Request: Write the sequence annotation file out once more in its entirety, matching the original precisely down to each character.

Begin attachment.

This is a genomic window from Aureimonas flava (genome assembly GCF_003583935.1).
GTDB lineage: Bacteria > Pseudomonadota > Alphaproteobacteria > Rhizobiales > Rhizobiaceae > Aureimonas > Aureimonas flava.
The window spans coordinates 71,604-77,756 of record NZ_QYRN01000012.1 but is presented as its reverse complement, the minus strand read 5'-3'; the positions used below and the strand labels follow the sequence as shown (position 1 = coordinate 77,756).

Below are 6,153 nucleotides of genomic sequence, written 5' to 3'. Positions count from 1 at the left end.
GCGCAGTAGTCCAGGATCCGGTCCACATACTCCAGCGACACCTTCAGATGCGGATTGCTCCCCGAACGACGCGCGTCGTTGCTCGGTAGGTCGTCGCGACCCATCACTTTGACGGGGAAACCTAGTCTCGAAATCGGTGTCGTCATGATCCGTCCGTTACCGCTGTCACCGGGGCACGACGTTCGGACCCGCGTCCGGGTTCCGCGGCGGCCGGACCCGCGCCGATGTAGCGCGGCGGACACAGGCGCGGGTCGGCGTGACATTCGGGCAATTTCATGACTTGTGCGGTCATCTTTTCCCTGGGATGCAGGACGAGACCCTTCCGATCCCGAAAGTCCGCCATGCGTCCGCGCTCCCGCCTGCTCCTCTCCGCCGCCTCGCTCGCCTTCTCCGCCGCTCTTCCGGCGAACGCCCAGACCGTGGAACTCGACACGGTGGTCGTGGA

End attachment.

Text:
This is a genomic window from Aureimonas flava (genome assembly GCF_003583935.1).
GTDB lineage: Bacteria > Pseudomonadota > Alphaproteobacteria > Rhizobiales > Rhizobiaceae > Aureimonas > Aureimonas flava.
The window spans coordinates 71,604-77,756 of record NZ_QYRN01000012.1 but is presented as its reverse complement, the minus strand read 5'-3'; the positions used below and the strand labels follow the sequence as shown (position 1 = coordinate 77,756).

Below are 6,153 nucleotides of genomic sequence, written 5' to 3'. Positions count from 1 at the left end.
GCGCAGTAGTCCAGGATCCGGTCCACATACTCCAGCGACACCTTCAGATGCGGATTGCTCCCCGAACGACGCGCGTCGTTGCTCGGTAGGTCGTCGCGACCCATCACTTTGACGGGGAAACCTAGTCTCGAAATCGGTGTCGTCATGATCCGTCCGTTACCGCTGTCACCGGGGCACGACGTTCGGACCCGCGTCCGGGTTCCGCGGCGGCCGGACCCGCGCCGATGTAGCGCGGCGGACACAGGCGCGGGTCGGCGTGACATTCGGGCAATTTCATGACTTGTGCGGTCATCTTTTCCCTGGGATGCAGGACGAGACCCTTCCGATCCCGAAAGTCCGCCATGCGTCCGCGCTCCCGCCTGCTCCTCTCCGCCGCCTCGCTCGCCTTCTCCGCCGCTCTTCCGGCGAACGCCCAGACCGTGGAACTCGACACGGTGGTCGTGGA